It was at that point that my mind found itself hiding. Instead of being present in my own life, it was as if the Adam that grew up to become what I was, the personality that defined me to our friends, family, to our neighbors and even to my followers on instagram, was in a small room in the center of a large building and the rest was on autopilot. It was at that point that one of my clients made a move. She had an agenda that was entirely her own and had absolutely no inclination towards caring about the catastrophic effect she was about to have on an entire family. Almost like in the movies. The semi attractive, suspiciously flirtatious female clients lays her hand on the male stylist in just the right way. It’s night time. There’s no one else around. And suddenly there’s a massive secret to hide. I wish that the numb feelings I had at that moment were because it wasn’t real. That my brain had somehow created this fiction and I couldn’t feel anything because it hadn’t happened, but it did. In the office of my salon, I threw away all the years of my marriage that I’d worked so hard on. I was shaking when she left. Shaking because I knew that my life was over. That I was going to tell my wife what had happened and experience the divorce that I always told myself I wouldn’t have.
My entire life I’d been the good boyfriend. When my female friends would talk with me, they joked that I should teach lessons to the other boys because my passion, understanding, manners, and loyalty made me a pretty solid catch for any lady who was looking. It was that status, that label that I carried which made me so very perfect for my wife. Reason being, every man shed ever dated had cheated on her.
Every. Single. One.
Well I was different. I would never do that. I even wrote our vows and declared that we would be forever faithful to each other as long as we had breath to say, “I love you.” I was the point of difference. And because of that, the misfortunes I did bring with me would never add up to cheating on her and thus our marriage would work out more or less perfectly.
So I sat in the office of the salon I’d worked so hard to find success in and couldn’t help but think, “Shit. This is it. I’ve really done it. I’ve really ruined the best thing thats ever going to happen to me.” The life long partnership that together was going to raise incredible children into be wonderful adults. The unity that was going to extend until death parted us. It was over. Not even 4 minutes in the short hours after the salon closed for the night. An insignificant measure of time. An event that spanned less time than the average commercial break, in the salon that she and I had built together, just ruined my life.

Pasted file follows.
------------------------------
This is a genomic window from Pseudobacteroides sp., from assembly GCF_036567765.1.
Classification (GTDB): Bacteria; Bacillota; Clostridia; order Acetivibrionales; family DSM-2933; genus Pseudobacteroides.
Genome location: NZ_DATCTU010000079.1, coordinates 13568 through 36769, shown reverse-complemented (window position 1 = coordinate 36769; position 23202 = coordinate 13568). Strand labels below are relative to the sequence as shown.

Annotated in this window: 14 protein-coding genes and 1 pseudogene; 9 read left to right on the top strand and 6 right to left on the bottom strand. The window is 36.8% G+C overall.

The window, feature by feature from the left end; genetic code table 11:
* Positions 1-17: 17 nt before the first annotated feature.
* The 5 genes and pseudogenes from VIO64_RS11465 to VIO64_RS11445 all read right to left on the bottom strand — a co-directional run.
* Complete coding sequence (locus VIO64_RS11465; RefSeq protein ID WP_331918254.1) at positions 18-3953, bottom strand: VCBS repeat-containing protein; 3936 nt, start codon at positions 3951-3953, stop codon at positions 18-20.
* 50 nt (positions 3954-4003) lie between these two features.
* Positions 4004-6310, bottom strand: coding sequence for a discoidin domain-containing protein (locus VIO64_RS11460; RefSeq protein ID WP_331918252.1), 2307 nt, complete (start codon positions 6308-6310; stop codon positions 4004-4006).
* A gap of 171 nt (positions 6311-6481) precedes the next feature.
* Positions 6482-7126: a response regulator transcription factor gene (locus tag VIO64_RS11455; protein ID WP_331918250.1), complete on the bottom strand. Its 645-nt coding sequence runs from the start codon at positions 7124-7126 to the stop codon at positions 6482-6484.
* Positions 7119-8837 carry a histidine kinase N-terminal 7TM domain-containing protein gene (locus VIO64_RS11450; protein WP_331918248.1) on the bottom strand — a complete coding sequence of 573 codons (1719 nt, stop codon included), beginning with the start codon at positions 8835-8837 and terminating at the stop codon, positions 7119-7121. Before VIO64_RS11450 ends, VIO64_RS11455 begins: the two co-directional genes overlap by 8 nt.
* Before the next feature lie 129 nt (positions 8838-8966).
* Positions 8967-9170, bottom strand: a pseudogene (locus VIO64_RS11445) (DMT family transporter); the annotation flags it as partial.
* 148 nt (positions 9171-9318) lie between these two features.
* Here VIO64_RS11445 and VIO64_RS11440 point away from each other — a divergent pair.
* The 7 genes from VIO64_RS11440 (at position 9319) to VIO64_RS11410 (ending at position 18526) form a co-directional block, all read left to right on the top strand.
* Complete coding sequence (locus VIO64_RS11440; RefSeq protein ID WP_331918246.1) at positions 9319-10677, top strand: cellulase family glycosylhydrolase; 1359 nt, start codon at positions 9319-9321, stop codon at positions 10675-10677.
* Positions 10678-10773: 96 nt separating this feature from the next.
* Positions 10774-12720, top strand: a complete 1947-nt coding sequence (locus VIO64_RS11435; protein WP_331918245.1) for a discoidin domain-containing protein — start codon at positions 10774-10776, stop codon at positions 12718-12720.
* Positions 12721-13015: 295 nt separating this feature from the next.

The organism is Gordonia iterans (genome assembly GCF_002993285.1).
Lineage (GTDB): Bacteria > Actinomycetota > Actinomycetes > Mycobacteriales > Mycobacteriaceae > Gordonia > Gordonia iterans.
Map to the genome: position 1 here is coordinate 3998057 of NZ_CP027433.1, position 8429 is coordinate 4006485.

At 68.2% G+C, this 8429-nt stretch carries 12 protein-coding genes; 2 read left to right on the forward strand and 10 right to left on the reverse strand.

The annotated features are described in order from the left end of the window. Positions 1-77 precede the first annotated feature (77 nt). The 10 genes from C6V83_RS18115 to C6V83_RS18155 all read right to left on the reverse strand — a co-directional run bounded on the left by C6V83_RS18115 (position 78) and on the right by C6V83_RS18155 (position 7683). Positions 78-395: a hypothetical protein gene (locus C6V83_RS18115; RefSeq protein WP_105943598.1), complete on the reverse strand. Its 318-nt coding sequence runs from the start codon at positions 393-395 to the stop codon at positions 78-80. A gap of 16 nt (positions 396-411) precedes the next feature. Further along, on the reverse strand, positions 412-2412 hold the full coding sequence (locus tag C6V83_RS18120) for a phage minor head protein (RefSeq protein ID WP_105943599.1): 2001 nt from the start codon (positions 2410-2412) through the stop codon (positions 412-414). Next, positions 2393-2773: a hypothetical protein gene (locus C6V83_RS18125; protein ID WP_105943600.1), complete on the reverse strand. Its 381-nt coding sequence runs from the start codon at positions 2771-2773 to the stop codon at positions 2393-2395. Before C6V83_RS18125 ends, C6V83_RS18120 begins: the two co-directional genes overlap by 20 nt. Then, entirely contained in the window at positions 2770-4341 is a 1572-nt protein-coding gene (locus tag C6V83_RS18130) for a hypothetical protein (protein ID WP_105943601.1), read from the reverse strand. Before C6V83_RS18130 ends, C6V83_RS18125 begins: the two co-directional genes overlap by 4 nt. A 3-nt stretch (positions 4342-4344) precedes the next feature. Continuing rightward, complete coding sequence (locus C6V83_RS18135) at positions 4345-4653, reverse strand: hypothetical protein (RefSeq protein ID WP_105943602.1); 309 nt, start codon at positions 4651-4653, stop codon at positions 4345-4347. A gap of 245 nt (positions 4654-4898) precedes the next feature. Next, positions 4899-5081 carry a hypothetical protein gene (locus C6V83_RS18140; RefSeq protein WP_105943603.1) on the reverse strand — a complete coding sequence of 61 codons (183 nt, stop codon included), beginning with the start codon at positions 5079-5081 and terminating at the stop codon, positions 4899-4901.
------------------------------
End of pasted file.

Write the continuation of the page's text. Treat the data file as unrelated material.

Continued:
*Even in these moments as I’m writing this to you, I’m speaking to this event as if “the event” was a person. Like my mind, still stuck in that little room in the middle of the building, is watching a TV screen upon which and the person now known to me as “the event” had done something terrible. But I wasn’t siting with popcorn watching a horror film, I was watching my life happen. Watching it from the sidelines and allowing the game to carry on without my influence. It was an awful place to reside.
I cleaned myself up. I cleaned the salon up. I counted the money in the register, twice. I swept the floors I don’t know how many times. i cleaned the bathroom, I wiped the counters off, I counted the register again. And when I finally left the salon, all I could think of what the look that was going to be on her face. The feelings that were going to pour out from her eyes and flood the room, flood the entire universe until we were drowning it them, like Alice in Wonderland, struggling against the current of her own tears after drinking the shrinking tonic. The only problem is, unlike Alice, this was to be the end of a story, while her tears happened near the beginning.
I got home, sat in my car and looked at myself in the rear view mirror. I rehearsed what to say and how to say it. As if there is any one way to say that you’d cheated on your partner that would be less painful. My mind was still hiding. It most definitely didn’t like the choices it had let me make and the last thing it wanted was to be present now, when the bomb was nearly detonated. I relived the incident in my mind in an instant as I walked up the driveway towards the front door.